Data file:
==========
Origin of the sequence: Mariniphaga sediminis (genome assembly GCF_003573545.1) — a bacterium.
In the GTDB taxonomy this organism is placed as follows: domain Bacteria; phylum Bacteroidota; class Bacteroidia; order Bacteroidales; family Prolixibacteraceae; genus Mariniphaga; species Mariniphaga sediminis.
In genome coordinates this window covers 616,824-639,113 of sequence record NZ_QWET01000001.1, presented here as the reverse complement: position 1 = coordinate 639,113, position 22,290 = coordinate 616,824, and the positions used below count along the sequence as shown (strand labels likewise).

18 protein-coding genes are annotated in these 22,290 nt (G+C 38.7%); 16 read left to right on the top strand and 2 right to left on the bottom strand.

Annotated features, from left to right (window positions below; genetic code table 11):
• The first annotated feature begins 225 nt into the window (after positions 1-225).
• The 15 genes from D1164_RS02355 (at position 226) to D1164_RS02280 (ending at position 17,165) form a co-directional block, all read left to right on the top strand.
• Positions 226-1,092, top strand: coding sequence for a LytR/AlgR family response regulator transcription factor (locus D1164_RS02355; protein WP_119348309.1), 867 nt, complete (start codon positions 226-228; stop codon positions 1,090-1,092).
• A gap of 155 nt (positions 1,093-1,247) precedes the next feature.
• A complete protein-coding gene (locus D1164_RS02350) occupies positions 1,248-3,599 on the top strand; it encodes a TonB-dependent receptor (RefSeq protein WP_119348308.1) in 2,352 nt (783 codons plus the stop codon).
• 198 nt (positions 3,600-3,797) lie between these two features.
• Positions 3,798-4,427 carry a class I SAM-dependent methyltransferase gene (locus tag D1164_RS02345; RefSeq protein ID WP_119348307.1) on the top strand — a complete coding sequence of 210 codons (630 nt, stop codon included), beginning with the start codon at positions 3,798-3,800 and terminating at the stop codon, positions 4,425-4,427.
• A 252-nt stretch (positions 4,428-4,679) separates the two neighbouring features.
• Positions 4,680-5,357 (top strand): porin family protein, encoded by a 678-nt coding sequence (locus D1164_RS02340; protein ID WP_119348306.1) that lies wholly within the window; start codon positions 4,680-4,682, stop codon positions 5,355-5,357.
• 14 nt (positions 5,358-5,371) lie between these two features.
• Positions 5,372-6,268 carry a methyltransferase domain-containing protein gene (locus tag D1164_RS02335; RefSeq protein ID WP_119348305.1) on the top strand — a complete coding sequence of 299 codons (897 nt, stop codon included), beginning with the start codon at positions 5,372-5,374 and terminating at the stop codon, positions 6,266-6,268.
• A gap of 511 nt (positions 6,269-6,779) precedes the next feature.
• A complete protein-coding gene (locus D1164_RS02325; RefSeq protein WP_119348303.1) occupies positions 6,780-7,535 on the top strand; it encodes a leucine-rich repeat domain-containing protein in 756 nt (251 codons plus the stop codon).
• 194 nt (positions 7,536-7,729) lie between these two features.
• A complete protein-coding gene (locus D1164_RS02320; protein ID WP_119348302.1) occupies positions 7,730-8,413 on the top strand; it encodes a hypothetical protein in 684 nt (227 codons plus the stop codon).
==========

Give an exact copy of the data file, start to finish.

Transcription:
Origin of the sequence: Mariniphaga sediminis (genome assembly GCF_003573545.1) — a bacterium.
In the GTDB taxonomy this organism is placed as follows: domain Bacteria; phylum Bacteroidota; class Bacteroidia; order Bacteroidales; family Prolixibacteraceae; genus Mariniphaga; species Mariniphaga sediminis.
In genome coordinates this window covers 616,824-639,113 of sequence record NZ_QWET01000001.1, presented here as the reverse complement: position 1 = coordinate 639,113, position 22,290 = coordinate 616,824, and the positions used below count along the sequence as shown (strand labels likewise).

18 protein-coding genes are annotated in these 22,290 nt (G+C 38.7%); 16 read left to right on the top strand and 2 right to left on the bottom strand.

Annotated features, from left to right (window positions below; genetic code table 11):
• The first annotated feature begins 225 nt into the window (after positions 1-225).
• The 15 genes from D1164_RS02355 (at position 226) to D1164_RS02280 (ending at position 17,165) form a co-directional block, all read left to right on the top strand.
• Positions 226-1,092, top strand: coding sequence for a LytR/AlgR family response regulator transcription factor (locus D1164_RS02355; protein WP_119348309.1), 867 nt, complete (start codon positions 226-228; stop codon positions 1,090-1,092).
• A gap of 155 nt (positions 1,093-1,247) precedes the next feature.
• A complete protein-coding gene (locus D1164_RS02350) occupies positions 1,248-3,599 on the top strand; it encodes a TonB-dependent receptor (RefSeq protein WP_119348308.1) in 2,352 nt (783 codons plus the stop codon).
• 198 nt (positions 3,600-3,797) lie between these two features.
• Positions 3,798-4,427 carry a class I SAM-dependent methyltransferase gene (locus tag D1164_RS02345; RefSeq protein ID WP_119348307.1) on the top strand — a complete coding sequence of 210 codons (630 nt, stop codon included), beginning with the start codon at positions 3,798-3,800 and terminating at the stop codon, positions 4,425-4,427.
• A 252-nt stretch (positions 4,428-4,679) separates the two neighbouring features.
• Positions 4,680-5,357 (top strand): porin family protein, encoded by a 678-nt coding sequence (locus D1164_RS02340; protein ID WP_119348306.1) that lies wholly within the window; start codon positions 4,680-4,682, stop codon positions 5,355-5,357.
• 14 nt (positions 5,358-5,371) lie between these two features.
• Positions 5,372-6,268 carry a methyltransferase domain-containing protein gene (locus tag D1164_RS02335; RefSeq protein ID WP_119348305.1) on the top strand — a complete coding sequence of 299 codons (897 nt, stop codon included), beginning with the start codon at positions 5,372-5,374 and terminating at the stop codon, positions 6,266-6,268.
• A gap of 511 nt (positions 6,269-6,779) precedes the next feature.
• A complete protein-coding gene (locus D1164_RS02325; RefSeq protein WP_119348303.1) occupies positions 6,780-7,535 on the top strand; it encodes a leucine-rich repeat domain-containing protein in 756 nt (251 codons plus the stop codon).
• 194 nt (positions 7,536-7,729) lie between these two features.
• A complete protein-coding gene (locus D1164_RS02320; protein ID WP_119348302.1) occupies positions 7,730-8,413 on the top strand; it encodes a hypothetical protein in 684 nt (227 codons plus the stop codon).